advanced graduate students who do research work in my Harvard
laboratory there was no one whose result was more than 275, while, as
I said, among all the motormen there was no one whose result was less
than 290. The best result reached was by a student who passed through
the test in 223 seconds with only 1 mistake, the total therefore being
233. Next came a student who did it in 215 seconds with 3 mistakes,
total, 245; then in 228 seconds with 2 omissions, total, 248, and so

I recapitulate: With men on the educational level and at the age that
comes in question for their first appointment in the service of an
electric railway company, the test proposed ought to be applied
according to this scheme. If they make more than 20 mistakes, they
ought to be excluded; if they make less than 20 mistakes, the number
of omissions is to be multiplied by 10 and added to the number of
seconds. If the sum is less than 350, their mental fitness for the
avoidance of accidents is very high, between 350 and 450 fair, and
more than 550 not acceptable under any conditions. I submit this,
however, with the emphasis on my previous statement that the
investigation is still in its first stage, and that it will need a
long coöperation between science and industry in order to determine
the desirable modifications and special conditions which may become
necessary in making the employment of men partly dependent upon such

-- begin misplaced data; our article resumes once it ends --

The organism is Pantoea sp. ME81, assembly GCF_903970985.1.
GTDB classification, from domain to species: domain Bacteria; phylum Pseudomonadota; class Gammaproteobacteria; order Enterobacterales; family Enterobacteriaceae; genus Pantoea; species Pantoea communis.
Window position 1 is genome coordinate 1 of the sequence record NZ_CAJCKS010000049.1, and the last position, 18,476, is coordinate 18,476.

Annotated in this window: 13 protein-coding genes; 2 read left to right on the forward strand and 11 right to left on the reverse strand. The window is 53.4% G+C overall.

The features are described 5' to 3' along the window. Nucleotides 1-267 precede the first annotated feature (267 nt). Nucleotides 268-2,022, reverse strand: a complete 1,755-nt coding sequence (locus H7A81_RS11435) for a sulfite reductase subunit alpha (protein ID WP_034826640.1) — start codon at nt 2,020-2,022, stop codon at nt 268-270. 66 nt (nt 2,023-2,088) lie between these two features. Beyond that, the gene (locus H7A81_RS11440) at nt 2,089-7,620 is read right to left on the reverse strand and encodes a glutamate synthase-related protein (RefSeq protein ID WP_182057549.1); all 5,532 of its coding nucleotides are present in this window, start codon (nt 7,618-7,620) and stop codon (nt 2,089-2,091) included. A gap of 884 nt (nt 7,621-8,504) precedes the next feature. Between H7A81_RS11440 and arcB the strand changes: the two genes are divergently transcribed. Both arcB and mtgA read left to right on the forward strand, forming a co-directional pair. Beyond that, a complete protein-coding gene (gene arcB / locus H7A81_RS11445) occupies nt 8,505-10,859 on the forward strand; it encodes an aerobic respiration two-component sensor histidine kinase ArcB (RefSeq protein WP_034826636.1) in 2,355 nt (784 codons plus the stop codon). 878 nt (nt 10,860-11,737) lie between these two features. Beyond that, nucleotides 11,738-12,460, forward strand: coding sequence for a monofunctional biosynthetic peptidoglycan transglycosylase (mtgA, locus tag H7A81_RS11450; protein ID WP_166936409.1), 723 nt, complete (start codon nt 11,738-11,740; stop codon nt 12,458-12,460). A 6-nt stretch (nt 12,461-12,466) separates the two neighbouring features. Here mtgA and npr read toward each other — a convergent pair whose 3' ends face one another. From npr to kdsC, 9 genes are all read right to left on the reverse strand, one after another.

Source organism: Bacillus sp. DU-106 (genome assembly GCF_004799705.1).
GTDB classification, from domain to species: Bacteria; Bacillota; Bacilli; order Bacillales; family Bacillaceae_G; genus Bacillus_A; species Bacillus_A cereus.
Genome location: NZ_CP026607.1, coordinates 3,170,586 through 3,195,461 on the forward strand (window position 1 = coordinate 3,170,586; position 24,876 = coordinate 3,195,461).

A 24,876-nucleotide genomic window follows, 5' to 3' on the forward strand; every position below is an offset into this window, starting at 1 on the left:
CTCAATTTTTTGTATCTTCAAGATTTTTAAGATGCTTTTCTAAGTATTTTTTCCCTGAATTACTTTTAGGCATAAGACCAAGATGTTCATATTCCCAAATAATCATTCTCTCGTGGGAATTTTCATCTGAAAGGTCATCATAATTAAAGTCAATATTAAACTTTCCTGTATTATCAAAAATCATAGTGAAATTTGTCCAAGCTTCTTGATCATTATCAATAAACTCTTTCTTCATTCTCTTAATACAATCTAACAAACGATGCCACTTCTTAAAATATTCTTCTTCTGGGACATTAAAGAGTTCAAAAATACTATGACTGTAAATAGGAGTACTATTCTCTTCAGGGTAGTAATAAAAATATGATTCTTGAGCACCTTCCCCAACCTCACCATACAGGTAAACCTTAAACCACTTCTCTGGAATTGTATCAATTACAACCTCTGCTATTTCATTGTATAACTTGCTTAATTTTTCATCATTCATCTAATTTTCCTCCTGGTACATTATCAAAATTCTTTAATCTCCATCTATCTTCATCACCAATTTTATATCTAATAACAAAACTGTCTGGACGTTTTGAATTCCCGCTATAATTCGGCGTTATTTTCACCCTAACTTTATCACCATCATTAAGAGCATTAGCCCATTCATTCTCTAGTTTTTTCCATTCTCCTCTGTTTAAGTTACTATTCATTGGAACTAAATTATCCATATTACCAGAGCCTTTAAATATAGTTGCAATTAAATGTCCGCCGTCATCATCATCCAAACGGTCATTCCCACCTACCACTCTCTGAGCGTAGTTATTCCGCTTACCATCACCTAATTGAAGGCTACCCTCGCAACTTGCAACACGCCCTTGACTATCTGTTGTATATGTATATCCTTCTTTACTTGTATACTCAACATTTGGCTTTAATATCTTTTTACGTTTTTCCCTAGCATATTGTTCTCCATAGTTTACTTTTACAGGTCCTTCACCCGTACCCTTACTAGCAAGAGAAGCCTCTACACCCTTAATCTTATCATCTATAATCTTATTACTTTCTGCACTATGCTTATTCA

psychological tests. There can be no doubt that the experiments could
be improved in many directions. But even in this first, not adequately
tested, form, an experimental investigation of this kind which demands
from each individual hardly 10 minutes would be sufficient to exclude
perhaps one fourth of those who are nowadays accepted into the service
as motormen. This 25 per cent of the applicants do not deserve any
blame. In many other occupations they might render excellent service;
they are neither careless nor reckless, and they do not act against
instructions, but their psychical mechanism makes them unfit for that
particular combination of attention and imagination which ought to be
demanded for the special task of the motorman. If the many thousands
of injury and the many hundreds of death cases could be reduced by
such a test at least to a half, then the conditions of transportation
would have been improved more than by any alterations in the technical
apparatus, which usually are the only objects of interest in the
discussion of specialists. The whole world of industry will have to
learn the great lesson, that of the three great factors, material,
machine, and man, the man is not the least, but the most important.

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Online LibraryHugo MünsterbergPsychology and Industrial Efficiency → online text (page 4 of 16)